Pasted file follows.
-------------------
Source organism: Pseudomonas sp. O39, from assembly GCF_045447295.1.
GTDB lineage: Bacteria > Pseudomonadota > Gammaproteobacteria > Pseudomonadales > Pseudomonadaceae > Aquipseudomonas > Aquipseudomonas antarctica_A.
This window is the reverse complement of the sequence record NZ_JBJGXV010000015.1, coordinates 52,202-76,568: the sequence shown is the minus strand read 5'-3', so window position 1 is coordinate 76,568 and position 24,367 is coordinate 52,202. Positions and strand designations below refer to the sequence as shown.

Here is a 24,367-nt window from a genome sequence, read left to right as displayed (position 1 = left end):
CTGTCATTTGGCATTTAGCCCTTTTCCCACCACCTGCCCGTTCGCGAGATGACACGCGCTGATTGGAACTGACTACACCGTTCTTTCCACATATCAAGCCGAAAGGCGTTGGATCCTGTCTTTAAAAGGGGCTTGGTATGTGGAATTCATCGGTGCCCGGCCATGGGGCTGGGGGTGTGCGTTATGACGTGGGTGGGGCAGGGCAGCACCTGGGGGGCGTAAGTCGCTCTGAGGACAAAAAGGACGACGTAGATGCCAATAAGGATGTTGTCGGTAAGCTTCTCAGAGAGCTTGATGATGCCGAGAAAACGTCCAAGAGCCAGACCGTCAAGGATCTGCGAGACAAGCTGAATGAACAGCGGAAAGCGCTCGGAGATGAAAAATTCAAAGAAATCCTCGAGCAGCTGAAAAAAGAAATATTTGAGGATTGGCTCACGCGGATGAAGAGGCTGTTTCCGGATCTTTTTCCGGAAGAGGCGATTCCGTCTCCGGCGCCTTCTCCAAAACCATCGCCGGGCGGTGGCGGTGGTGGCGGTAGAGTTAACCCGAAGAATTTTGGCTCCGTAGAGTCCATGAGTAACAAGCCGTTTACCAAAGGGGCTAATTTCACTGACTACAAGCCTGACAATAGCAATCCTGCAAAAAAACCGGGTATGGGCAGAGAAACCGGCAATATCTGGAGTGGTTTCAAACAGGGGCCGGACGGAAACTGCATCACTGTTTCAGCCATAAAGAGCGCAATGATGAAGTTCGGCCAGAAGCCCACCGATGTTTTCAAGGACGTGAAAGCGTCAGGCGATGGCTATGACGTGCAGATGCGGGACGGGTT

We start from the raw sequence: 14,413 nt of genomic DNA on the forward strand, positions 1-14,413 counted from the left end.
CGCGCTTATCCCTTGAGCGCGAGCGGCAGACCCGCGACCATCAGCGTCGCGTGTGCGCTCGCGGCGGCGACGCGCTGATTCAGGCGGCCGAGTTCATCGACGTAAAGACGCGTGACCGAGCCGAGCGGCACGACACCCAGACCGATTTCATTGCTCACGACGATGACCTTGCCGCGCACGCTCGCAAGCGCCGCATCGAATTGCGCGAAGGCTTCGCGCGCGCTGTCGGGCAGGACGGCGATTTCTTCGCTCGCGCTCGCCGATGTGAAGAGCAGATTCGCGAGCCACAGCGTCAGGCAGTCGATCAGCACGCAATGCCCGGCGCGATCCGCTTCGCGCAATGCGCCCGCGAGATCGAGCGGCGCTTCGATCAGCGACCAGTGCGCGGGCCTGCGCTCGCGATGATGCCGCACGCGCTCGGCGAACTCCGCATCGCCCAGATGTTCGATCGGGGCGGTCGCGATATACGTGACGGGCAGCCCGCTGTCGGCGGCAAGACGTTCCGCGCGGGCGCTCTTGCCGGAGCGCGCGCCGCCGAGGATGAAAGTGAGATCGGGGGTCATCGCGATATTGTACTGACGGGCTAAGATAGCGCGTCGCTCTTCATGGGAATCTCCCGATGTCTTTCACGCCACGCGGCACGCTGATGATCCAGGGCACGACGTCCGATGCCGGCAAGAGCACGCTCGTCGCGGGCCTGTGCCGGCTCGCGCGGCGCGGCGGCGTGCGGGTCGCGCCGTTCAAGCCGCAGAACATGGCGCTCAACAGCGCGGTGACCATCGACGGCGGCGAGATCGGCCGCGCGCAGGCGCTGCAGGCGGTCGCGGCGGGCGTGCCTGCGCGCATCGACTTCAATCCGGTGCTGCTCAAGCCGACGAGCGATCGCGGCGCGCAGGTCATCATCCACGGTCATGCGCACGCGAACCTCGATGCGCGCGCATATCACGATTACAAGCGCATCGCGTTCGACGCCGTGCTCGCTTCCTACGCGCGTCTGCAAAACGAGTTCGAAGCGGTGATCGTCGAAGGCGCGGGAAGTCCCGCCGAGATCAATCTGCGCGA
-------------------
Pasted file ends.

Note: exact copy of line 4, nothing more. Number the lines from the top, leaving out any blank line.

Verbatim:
Here is a 24,367-nt window from a genome sequence, read left to right as displayed (position 1 = left end):